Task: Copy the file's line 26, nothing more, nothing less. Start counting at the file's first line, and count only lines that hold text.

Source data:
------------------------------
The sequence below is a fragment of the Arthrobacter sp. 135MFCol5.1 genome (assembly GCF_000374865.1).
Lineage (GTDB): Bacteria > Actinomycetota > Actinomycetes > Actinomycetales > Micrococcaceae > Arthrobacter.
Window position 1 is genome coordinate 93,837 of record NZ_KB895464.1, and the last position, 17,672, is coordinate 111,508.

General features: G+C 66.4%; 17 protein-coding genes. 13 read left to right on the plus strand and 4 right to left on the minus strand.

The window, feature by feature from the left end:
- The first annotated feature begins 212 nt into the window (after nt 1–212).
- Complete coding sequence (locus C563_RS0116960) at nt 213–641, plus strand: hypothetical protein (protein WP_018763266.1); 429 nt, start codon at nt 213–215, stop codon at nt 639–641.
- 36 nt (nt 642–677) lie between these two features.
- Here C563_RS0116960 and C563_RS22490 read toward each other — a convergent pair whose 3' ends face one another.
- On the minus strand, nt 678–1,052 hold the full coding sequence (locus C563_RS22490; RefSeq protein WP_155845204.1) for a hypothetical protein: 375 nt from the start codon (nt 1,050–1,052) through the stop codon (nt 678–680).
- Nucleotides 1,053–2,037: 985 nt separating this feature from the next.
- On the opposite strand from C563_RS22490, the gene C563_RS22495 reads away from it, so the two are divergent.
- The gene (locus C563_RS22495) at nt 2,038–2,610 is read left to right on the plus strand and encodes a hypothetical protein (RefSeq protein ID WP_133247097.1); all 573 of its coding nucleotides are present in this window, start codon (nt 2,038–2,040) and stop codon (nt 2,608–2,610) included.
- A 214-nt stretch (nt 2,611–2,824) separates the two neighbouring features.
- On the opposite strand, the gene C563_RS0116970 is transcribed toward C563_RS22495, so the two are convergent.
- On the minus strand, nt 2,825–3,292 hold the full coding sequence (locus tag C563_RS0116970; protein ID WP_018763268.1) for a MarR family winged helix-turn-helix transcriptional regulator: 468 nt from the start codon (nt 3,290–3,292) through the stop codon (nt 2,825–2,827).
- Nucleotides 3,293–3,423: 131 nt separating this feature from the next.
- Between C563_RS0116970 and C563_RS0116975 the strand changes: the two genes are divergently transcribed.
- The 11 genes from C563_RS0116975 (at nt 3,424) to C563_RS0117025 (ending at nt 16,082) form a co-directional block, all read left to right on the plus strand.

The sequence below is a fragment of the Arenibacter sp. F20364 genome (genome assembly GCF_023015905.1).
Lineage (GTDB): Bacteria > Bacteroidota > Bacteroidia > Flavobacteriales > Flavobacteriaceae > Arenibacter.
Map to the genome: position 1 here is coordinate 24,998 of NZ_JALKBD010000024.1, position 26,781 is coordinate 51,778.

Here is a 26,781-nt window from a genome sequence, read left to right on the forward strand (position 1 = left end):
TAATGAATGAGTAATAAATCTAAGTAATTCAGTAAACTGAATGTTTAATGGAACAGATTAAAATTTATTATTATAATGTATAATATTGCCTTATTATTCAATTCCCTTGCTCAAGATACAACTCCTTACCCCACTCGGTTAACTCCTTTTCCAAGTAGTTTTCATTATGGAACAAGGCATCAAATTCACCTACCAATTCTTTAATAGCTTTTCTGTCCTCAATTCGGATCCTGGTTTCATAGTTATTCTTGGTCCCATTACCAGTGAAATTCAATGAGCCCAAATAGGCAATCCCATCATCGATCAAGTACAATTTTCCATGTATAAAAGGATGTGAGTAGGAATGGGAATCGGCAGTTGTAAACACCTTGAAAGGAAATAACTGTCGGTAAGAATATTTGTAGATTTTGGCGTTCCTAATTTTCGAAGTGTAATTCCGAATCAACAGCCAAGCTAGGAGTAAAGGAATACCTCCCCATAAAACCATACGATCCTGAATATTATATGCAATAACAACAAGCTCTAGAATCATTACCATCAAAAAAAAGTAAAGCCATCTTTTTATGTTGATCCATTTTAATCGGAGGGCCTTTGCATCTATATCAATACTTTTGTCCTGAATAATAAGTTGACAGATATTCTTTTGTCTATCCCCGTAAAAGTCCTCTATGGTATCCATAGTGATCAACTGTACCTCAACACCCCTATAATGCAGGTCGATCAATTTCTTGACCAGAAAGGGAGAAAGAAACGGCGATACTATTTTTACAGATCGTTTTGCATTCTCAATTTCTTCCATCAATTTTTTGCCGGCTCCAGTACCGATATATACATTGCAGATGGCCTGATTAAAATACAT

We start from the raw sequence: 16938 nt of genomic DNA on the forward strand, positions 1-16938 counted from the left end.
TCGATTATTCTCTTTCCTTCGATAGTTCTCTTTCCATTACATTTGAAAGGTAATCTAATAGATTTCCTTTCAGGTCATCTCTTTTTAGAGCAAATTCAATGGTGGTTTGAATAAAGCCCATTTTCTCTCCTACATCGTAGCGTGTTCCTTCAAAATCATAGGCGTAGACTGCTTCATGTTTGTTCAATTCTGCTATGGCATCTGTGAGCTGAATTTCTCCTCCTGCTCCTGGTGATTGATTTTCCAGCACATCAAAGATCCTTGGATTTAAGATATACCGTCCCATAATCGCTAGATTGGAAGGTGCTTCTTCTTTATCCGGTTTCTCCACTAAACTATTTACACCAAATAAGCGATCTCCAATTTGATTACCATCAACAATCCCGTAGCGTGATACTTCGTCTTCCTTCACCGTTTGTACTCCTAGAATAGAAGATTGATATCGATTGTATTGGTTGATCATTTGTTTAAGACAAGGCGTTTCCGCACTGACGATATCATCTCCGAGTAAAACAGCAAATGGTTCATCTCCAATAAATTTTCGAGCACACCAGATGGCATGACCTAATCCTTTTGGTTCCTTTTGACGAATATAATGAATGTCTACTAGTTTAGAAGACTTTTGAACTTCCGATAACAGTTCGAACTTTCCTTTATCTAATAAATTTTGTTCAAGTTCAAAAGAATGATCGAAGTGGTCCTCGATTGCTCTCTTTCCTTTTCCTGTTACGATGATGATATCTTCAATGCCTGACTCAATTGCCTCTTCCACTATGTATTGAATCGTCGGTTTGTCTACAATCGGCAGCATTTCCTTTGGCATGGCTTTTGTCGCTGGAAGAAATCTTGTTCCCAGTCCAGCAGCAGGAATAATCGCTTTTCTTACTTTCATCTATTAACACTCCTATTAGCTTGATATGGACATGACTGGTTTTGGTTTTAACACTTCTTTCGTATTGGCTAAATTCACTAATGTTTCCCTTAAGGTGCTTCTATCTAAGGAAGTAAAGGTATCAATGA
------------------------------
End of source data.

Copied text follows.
TCGATTATTCTCTTTCCTTCGATAGTTCTCTTTCCATTACATTTGAAAGGTAATCTAATAGATTTCCTTTCAGGTCATCTCTTTTTAGAGCAAATTCAATGGTGGTTTGAATAAAGCCCATTTTCTCTCCTACATCGTAGCGTGTTCCTTCAAAATCATAGGCGTAGACTGCTTCATGTTTGTTCAATTCTGCTATGGCATCTGTGAGCTGAATTTCTCCTCCTGCTCCTGGTGATTGATTTTCCAGCACATCAAAGATCCTTGGATTTAAGATATACCGTCCCATAATCGCTAGATTGGAAGGTGCTTCTTCTTTATCCGGTTTCTCCACTAAACTATTTACACCAAATAAGCGATCTCCAATTTGATTACCATCAACAATCCCGTAGCGTGATACTTCGTCTTCCTTCACCGTTTGTACTCCTAGAATAGAAGATTGATATCGATTGTATTGGTTGATCATTTGTTTAAGACAAGGCGTTTCCGCACTGACGATATCATCTCCGAGTAAAACAGCAAATGGTTCATCTCCAATAAATTTTCGAGCACACCAGATGGCATGACCTAATCCTTTTGGTTCCTTTTGACGAATATAATGAATGTCTACTAGTTTAGAAGACTTTTGAACTTCCGATAACAGTTCGAACTTTCCTTTATCTAATAAATTTTGTTCAAGTTCAAAAGAATGATCGAAGTGGTCCTCGATTGCTCTCTTTCCTTTTCCTGTTACGATGATGATATCTTCAATGCCTGACTCAATTGCCTCTTCCACTATGTATTGAATCGTCGGTTTGTCTACAATCGGCAGCATTTCCTTTGGCATGGCTTTTGTCGCTGGAAGAAATCTTGTTCCCAGTCCAGCAGCAGGAATAATCGCTTTTCTTACTTTCATCTATTAACACTCCTATTAGCTTGATATGGACATGACTGGTTTTGGTTTTAACACTTCTTTCGTATTGGCTAAATTCACTAATGTTTCCCTTAAGGTGCTTCTATCTAAGGAAGTAAAGGTATCAATGA